As shown in FIG. 3, the security daemon 125 may be configured to be in an idle state, in step 305. More particularly, the security daemon 125 may have been instantiation as part of the normal boot sequence. In some embodiments, the security daemon 125 may be instantiated by a system administrator or in response to an event such as the insertion of a security token in the security device 120.

In step 310, the security daemon 125 may be configured to detect the presence of the security token (i.e., a smart card, PIV smart card, etc.) in the security device 120. The security daemon 125 may then be configured to prompt the user to begin log-on, in step 310. More particularly, the security daemon 125 may prompt the user for authentication information such as personal identification number (PIN), a password or biometric parameter (retinal scan, fingerprint, etc) or enter the same into some trusted patch device. The security daemon 125 may display a dialog box to requesting the user for the authentication information.

In step 320, the security daemon 125 may be configured to pass the user authentication information to the security token for verification or to request that the token read the authentication information from it's trusted path. If the security token fails to verify, the authentication information, in step 325, the security daemon 125 may be configured to inform the user of the verification failure. In some embodiments, the security daemon 125 may prompt the user to re-enter the authentication information in step 315. Alternatively, the security daemon 125 may inform the user that verification failed and return to the idle state of step 305. Alternatively, the security token may detect too many failed attempts to authenticate and the security daemon 125 may be configured to inform the user that the security token is locked.

Otherwise, if the authentication information is verified, in step 325, the security daemon 125 may be configured to capture and hold the authentication state of the inserted security token, in step 335. More specifically, this may be done by holding a PKCS #11 session open and attaching the security token with which the security daemon 125 could perform additional requests against the security token. The security daemon 125 may then represent itself as the authenticated security token to other applications through a PKCS #11 interface. In other words, the security daemon 125 appears to the rest of the processes in the session that the security token is inserted.

In step 340, the security daemon 125 may be configured to bind the authentication state with the current session state of the user. More particularly, in the situation where an application requests requests an initial authentication of the smart card. The application may initially authenticate to the security daemon 125 with some user session mechanism (usually something initialized at login) that does not involve user action (i.e., application authentication). The security daemon 125 would present that authentication information on behalf of the user for that application. Typical implementations of application authentication would include passing magic cookies, environment variables, file descriptors, shared memory segments, etc. to child processes of the parent session, using OS access controls, etc. If an application is part of the session, the security daemon 125 may be configured to implement the steps of FIG. 3 or could choose to only allow a single user session to be logged in.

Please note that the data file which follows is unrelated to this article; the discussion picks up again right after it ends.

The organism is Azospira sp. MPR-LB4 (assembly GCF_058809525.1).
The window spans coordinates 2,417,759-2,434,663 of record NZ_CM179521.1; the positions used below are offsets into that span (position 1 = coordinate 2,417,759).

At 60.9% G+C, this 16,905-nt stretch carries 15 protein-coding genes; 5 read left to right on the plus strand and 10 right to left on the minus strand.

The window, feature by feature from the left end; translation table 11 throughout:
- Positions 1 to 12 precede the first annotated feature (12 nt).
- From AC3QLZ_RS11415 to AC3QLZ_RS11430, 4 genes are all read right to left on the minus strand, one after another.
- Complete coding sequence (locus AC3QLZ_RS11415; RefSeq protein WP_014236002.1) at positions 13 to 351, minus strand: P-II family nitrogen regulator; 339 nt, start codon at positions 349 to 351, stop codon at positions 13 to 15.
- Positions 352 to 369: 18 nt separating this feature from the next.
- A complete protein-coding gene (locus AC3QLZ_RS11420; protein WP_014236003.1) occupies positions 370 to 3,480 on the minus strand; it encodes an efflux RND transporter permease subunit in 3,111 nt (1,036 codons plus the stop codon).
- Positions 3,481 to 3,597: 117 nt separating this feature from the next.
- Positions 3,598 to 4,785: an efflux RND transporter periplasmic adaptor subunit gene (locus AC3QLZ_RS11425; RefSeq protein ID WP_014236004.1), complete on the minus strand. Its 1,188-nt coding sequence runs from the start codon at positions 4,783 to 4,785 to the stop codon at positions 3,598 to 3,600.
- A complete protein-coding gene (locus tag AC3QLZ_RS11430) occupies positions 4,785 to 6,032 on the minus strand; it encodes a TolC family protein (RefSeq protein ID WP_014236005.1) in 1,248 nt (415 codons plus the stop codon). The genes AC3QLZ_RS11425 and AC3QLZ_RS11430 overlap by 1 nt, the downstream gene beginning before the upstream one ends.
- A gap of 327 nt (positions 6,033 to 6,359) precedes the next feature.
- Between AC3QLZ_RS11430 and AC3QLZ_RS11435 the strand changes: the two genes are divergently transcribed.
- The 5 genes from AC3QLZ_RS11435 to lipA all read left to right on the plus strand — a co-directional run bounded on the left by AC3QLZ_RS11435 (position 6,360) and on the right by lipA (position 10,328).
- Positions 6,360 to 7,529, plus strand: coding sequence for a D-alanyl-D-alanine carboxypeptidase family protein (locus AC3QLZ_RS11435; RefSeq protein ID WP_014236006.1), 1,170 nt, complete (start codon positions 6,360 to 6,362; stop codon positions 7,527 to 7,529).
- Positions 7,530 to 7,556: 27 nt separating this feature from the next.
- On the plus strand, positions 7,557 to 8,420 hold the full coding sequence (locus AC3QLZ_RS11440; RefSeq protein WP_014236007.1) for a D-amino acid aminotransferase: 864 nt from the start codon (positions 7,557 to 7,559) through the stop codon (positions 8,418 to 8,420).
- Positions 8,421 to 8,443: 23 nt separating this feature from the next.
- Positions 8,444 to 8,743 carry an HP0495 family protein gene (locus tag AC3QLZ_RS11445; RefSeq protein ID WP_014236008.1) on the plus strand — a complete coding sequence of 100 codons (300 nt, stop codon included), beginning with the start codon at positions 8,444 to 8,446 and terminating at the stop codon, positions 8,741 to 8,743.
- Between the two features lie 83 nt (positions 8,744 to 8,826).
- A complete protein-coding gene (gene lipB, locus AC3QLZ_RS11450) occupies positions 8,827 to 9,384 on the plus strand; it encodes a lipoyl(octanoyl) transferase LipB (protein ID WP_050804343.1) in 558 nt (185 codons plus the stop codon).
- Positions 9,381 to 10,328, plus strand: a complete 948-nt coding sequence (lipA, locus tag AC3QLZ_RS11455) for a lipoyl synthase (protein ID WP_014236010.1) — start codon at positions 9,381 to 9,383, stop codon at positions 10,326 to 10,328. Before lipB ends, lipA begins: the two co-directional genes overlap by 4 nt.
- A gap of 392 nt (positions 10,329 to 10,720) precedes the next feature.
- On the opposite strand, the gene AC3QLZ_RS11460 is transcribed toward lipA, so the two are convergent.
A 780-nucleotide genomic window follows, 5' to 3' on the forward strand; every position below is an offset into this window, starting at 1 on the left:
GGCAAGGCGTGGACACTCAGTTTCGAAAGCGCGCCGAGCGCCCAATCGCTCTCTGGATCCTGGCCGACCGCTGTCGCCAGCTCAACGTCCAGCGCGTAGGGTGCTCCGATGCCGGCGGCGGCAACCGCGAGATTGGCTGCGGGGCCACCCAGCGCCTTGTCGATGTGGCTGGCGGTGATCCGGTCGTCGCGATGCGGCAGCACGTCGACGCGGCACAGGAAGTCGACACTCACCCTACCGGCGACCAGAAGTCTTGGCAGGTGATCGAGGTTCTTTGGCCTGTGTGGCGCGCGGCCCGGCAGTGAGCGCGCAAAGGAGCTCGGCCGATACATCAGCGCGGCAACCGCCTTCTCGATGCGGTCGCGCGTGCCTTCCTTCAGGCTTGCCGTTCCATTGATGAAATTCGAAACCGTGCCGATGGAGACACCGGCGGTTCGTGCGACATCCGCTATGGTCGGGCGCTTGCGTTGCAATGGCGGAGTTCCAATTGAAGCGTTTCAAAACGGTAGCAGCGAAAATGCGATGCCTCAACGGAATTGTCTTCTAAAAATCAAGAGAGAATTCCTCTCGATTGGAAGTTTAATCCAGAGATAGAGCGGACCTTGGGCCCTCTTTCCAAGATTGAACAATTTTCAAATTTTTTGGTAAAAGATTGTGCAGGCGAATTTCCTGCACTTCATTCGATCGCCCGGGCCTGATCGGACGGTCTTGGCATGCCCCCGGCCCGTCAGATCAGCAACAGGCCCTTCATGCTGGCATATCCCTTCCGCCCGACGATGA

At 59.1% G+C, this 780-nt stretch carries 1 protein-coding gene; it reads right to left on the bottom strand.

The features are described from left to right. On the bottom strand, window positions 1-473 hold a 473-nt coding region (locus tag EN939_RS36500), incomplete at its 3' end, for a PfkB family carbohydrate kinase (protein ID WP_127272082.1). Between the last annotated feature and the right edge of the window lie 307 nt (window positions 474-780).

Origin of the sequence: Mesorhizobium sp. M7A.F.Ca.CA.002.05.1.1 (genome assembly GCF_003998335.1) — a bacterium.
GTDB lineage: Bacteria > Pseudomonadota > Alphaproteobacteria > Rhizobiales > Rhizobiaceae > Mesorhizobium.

FIG. 4 depicts a flow diagram 400 executed by secure applications 210 in accordance with yet another embodiment. It should be readily obvious to one of ordinary skill in the art that existing steps may be modified and/or deleted and other steps added in FIG. 4.

As shown in FIG. 4, a user may initiate a secure application 210, in step 405. More specifically, once the user has logged into a session, the user may click on an icon that represents the secure application 210. Alternatively, a command line prompt or menu selection may be used to invoke the secure application 210.

In step 410, as part of the instantiation of the secure application 210, the secure application 210 may be configured to query the security device 120 to determine whether the user has privileges to execute the secure application 210. Typically, secure applications 210 execute a call to the PKCS #11 interface. For these embodiments, the PKCS #11 interface may be connected to the security daemon 125.

In step 415, the secured application 210 call to the PKCS #11 interface may be answered by the security daemon 125, which holds the authentication state of the security token. The PKCS #11 interface returns a message that the security token is inserted and begins verification between the secure application 210 and the security daemon 125.

If verification fails, in step 420, the secure application 210 may display a dialog message informing that access to the secure application is denied, in step 425. Otherwise, if verification is successful, in step 420, the secure application 215 continues to instantiate and the user is granted access, in step 430.

FIG. 5 depicts a flow diagram 500 implemented by a client 10 accessing a remote client in accordance with yet another embodiment. It should be readily obvious to one of ordinary skill in the art that existing steps may be modified and/or deleted and other steps added in FIG. 5.